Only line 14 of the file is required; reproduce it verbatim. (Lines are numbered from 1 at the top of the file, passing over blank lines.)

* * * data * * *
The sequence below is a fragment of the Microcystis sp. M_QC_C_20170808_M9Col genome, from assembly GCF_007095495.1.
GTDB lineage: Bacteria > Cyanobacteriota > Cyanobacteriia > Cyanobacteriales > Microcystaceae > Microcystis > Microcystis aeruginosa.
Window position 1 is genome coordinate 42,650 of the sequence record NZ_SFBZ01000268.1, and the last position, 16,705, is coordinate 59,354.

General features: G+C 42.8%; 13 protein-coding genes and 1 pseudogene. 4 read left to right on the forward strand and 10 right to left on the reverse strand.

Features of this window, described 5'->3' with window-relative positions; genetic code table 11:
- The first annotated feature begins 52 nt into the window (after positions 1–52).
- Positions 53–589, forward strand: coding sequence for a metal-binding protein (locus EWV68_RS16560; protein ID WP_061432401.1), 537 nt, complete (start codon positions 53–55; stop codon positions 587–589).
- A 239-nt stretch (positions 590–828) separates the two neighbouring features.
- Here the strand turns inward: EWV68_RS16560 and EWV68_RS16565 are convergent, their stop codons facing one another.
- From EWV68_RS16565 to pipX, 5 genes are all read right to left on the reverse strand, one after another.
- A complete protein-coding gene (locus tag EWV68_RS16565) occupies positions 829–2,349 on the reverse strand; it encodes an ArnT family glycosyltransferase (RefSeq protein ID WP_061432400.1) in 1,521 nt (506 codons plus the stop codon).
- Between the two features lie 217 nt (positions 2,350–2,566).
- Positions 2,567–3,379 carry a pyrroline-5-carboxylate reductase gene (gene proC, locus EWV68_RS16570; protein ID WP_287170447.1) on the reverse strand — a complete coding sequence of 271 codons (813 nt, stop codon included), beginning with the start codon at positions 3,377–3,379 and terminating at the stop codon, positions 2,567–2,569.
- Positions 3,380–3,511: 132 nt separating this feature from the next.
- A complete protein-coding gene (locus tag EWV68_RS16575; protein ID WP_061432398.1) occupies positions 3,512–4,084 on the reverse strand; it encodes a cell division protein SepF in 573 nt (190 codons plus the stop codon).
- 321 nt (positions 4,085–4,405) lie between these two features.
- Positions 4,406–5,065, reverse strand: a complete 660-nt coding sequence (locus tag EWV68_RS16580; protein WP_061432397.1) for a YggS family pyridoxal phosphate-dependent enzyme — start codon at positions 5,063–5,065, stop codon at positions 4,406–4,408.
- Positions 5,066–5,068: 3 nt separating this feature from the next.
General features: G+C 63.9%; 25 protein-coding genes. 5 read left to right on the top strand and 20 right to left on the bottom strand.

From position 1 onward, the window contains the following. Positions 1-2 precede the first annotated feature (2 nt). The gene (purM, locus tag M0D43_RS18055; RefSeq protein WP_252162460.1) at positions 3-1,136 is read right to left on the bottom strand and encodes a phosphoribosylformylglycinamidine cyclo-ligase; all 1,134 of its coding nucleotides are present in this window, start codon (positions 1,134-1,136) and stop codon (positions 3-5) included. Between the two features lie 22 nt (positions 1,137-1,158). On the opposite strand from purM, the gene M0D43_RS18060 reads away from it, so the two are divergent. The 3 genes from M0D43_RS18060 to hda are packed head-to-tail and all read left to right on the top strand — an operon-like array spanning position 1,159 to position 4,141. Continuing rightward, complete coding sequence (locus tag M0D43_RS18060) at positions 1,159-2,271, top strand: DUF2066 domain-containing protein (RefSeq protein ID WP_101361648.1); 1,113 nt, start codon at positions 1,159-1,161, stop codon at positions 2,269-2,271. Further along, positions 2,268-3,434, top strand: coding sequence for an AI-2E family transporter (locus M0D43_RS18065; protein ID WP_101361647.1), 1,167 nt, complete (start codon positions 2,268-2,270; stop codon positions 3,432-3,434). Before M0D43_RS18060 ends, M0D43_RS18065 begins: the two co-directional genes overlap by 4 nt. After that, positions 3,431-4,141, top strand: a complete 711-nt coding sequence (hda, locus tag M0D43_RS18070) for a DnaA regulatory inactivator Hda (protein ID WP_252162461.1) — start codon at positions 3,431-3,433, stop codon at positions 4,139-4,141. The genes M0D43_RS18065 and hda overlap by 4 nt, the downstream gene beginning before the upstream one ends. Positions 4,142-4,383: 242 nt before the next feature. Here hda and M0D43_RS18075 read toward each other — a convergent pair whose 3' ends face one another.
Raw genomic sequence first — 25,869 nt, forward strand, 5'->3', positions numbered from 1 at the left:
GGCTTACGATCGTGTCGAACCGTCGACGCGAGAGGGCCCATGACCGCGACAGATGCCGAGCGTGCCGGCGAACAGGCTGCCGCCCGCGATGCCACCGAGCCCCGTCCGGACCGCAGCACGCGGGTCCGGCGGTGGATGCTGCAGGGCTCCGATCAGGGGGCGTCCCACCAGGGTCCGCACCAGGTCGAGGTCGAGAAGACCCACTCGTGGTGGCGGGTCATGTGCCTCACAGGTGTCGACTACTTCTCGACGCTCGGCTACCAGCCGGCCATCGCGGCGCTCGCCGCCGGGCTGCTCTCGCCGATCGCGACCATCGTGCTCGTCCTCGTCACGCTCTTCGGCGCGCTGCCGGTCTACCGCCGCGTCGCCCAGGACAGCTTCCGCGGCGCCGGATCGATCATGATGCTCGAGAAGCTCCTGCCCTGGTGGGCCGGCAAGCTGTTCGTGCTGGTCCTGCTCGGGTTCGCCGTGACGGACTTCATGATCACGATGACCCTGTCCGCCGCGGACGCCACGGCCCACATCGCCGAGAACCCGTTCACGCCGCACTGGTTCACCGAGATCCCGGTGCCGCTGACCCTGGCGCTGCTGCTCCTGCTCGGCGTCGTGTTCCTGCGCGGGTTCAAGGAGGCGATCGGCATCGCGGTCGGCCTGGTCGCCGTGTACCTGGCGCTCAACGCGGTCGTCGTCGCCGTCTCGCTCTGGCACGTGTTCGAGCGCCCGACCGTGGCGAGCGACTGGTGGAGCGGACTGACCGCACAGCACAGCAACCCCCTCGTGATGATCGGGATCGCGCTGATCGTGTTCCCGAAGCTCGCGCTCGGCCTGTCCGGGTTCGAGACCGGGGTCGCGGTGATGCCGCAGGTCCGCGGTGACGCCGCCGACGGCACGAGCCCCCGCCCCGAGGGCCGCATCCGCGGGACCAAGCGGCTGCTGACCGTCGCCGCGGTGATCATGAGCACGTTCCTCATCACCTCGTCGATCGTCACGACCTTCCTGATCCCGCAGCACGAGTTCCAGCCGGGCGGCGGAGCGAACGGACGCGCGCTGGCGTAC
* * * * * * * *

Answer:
- Positions 3,380–3,511: 132 nt separating this feature from the next.